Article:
Wellington s Headquarters is an essential introduction to the administration of the British army in the early nineteenth century. It offers a fascinating insight into the structure and operation of the Duke of Wellington s command during the Peninsular War. Ward’s classic study, first published over sixty years ago, describes the complicated tangle of departments that administered the army, departments which had grown up haphazard and survived virtually unchanged until the time of the Crimean War. Wellington adapted the existing system in order to turn it into an efficient instrument in the war against Napoleon, despite clashes of responsibility and personality that frustrated him and impaired the army’s performance on campaign. Chapters cover peacetime and wartime administration, the relationships of the staff officers, the supply and maintenance of the army in the Peninsula, the gathering and interpretation of intelligence, the organisation of the army on the march and the sometimes tense relations between Wellington and his subordinates. The study raises the quartermaster general s department to its proper position, and discusses Wellington s attitude to the chief of staff system which was then favoured on the continent. The result of this lucid and absorbing survey is an enhanced understanding of the system that had evolved to administer the British army two hundred years ago.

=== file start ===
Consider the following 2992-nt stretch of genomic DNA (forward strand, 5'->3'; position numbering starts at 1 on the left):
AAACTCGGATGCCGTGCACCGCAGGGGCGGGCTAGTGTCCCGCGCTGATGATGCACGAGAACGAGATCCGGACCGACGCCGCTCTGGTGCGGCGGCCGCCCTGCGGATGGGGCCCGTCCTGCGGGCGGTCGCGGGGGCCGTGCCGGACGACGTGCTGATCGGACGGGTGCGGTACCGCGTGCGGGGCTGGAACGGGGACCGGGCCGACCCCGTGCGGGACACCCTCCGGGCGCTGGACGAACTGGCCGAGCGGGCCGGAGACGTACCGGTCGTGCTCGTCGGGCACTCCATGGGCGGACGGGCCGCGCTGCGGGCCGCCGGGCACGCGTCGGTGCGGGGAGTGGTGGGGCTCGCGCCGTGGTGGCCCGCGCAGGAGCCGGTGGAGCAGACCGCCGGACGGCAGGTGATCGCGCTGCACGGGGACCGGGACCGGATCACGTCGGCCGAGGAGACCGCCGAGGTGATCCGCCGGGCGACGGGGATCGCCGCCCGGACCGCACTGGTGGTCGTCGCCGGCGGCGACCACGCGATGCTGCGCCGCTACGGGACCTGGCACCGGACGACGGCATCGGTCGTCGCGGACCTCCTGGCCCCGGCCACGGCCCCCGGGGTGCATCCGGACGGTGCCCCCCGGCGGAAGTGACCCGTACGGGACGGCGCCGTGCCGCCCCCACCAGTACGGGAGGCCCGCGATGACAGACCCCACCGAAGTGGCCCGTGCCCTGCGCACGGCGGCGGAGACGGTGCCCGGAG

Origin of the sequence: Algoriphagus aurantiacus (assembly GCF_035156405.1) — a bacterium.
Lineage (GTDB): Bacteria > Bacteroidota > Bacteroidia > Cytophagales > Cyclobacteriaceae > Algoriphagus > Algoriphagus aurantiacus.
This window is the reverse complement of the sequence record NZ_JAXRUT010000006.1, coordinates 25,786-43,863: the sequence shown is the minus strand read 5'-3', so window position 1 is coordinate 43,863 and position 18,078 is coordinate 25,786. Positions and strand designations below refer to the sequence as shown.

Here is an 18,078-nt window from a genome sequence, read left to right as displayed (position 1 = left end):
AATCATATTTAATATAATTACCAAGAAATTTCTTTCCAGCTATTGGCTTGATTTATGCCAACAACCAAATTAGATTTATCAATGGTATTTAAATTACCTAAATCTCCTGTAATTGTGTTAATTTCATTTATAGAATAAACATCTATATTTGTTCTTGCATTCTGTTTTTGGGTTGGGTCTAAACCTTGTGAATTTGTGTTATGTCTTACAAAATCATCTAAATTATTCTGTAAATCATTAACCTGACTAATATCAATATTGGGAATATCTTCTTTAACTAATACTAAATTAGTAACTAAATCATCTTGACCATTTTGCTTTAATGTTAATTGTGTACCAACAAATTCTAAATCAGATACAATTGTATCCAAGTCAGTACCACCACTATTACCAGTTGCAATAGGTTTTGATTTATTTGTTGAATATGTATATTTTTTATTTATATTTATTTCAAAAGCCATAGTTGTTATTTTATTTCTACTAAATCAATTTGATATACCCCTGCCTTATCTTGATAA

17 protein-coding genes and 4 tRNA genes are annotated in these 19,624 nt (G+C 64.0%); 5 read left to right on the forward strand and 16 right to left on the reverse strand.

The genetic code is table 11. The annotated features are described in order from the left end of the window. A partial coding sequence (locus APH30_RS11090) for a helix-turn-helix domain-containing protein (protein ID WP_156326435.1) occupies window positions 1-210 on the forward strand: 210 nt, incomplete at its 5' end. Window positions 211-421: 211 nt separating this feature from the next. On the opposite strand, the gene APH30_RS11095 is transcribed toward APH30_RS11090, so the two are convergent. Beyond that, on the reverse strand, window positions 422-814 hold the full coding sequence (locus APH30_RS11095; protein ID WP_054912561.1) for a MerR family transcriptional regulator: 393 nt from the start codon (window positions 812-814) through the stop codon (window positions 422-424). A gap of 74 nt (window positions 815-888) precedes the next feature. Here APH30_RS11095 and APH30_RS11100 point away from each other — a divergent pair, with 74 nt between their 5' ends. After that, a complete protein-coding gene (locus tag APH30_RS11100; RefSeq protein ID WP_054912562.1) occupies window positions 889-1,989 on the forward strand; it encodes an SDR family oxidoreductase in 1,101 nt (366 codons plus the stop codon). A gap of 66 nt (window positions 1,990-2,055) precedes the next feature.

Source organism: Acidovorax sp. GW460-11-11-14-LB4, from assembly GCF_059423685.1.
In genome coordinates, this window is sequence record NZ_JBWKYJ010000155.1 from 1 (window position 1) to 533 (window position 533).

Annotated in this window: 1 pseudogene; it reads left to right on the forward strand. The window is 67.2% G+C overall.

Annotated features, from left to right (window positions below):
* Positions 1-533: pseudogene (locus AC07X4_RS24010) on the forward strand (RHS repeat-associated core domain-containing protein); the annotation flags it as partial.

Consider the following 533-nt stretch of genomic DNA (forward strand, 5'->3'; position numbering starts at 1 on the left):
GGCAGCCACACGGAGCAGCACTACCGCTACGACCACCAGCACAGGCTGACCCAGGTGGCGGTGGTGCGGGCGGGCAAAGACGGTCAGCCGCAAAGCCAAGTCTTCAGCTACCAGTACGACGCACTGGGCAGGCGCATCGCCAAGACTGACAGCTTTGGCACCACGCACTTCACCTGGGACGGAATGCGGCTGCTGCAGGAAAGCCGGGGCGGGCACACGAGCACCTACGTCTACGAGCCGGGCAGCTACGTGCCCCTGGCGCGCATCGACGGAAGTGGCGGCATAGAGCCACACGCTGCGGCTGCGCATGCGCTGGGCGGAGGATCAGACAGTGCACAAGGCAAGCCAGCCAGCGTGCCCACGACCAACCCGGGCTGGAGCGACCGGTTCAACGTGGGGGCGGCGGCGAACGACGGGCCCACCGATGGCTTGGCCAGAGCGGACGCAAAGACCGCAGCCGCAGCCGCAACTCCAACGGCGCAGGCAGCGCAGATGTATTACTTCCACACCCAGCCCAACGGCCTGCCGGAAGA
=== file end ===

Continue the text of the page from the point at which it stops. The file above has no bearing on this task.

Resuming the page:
WELLINGTON’S HEADQUARTERS The Command and Administration of the British Army During the Peninsular War
It is a superb survey of the duties of the departments of the Army in the Peninsular War. An eye opening investigation into the true nature of Wellington’s command style, written by a man who knew the Duke’s habits and character as well as if he had himself served under him… There is no finer book in print that does justice to this understudied but brilliant headquarters.